Since we’re all in a “New Year” state of mind, be sure that extends to the marketing plan for your business. Use this time of renewal to examine how you’re marketing your business and evaluate what works, what doesn’t, and what needs to change. Unless you’ve got all the money you want, and all the business you need, chances are you would like to grow. Keep what works, purge what doesn’t, and add something new. Now since I don’t know the details about your business, I can’t give you much direction on what works or doesn’t work, but I can guarantee you something new that WILL work for your business: video marketing.
You know the saying, “If you do what you’ve always done, you’ll get what you always got.” Well, have you “done” video marketing yet? If not, it stands to reason that when you do, wonderful things will happen. OK, I’m stretching it a bit, but you get my point. You know you need to be using video. But you haven’t because…let me guess: 1) it just seems so complicated; 2) it’s too expensive; 3) I’m not ready to be on screen.
This is the year for no more excuses. This time next year, you don’t want to be looking back and saying, “Why did I put this off for so long? It’s so not a big deal like I thought it was.” You really don’t.
Here’s where you can start
- Pick a camera. Your smartphone. Your webcam. Your camcorder. If you don’t have one of those things, you can get a good webcam for under $100 (I recommend Logitech 9000). I know you can get them cheaper, but this isn’t the place to cheap-out.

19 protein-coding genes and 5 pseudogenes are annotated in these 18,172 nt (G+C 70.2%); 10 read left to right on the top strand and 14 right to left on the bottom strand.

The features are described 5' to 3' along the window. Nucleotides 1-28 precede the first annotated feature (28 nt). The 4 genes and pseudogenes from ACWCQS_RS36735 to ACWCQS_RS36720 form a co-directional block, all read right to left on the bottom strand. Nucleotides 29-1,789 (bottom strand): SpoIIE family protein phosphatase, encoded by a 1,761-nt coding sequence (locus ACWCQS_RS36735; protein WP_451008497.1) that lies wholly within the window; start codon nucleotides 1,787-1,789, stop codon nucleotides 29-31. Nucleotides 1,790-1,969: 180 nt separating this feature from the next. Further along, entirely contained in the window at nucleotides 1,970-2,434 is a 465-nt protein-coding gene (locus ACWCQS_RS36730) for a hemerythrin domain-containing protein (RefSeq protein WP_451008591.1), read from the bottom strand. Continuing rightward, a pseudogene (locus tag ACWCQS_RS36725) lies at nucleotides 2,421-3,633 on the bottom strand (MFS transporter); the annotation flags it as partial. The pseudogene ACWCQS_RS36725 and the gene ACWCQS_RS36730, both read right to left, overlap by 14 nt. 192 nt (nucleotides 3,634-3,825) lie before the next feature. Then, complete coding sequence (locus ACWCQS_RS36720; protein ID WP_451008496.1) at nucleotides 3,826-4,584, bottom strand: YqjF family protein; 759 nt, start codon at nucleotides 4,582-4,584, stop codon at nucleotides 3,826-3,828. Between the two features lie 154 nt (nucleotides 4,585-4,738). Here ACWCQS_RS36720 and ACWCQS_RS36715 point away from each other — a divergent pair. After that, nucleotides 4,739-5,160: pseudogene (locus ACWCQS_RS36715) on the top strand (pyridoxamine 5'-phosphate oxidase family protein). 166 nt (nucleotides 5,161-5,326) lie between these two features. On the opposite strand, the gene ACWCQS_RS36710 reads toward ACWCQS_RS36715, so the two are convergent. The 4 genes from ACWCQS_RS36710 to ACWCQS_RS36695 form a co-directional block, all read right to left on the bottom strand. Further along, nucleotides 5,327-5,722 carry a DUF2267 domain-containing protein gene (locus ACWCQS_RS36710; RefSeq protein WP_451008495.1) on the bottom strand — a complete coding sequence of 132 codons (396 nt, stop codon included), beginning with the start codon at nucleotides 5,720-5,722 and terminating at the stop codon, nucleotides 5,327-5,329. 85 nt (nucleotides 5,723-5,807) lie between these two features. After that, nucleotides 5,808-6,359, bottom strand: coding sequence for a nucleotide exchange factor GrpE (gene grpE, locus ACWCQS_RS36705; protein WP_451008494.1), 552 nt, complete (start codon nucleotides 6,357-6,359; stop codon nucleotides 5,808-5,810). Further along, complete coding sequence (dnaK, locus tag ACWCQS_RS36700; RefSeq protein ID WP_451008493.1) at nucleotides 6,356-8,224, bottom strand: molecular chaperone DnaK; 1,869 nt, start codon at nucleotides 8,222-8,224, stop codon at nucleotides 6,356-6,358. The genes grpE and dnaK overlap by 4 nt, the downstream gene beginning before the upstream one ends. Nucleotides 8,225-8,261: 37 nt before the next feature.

- Secondly, normally I always recommend an external microphone, even for smart phones. But in this case, in order to make this as easy (and excuse-free) as possible, just make sure you’re recording in a quiet room and be as close to the microphone as reasonable (don’t be across the room).
- Thirdly, work out the recording kinks; make sure your camera is setup properly and select the program you want to use. Now hit record.
But wait! You didn’t tell me what to say!!
You’re right. For now, just practice. Get the technology headaches out of the way. Practice by recording your name, company name, and what you do. Make it simple. Use your elevator pitch if you have one. (Warning: practicing with your elevator pitch may cause you to continually rewrite it. Being able to see and hear yourself giving your pitch may result in an improved pitch–just don’t let yourself get sidetracked!).
Spend an hour or so practicing, recording and re-recording. You never have to show these to anyone (unless you’d like me to check them out), so relax about how you look and how you sound. There are some very important principles to achieving good video, but for now, just practice getting used to being in front of the camera. That’s half the battle for most people. Everything else can be learned.
So tell me, are you going to try? I take that back. There is no try. There is only DO or DO NOT. So DO. Now tell me about the experience. Were you nervous? How long until you were a little more comfortable being onscreen? (Tip: the more you do it, the easier it gets. Every time. Every day.)
Leave me a comment blow, or connect with me on Facebook. I really would like to hear about your excuses and if you didn’t have that excuse, how would you use video in your business.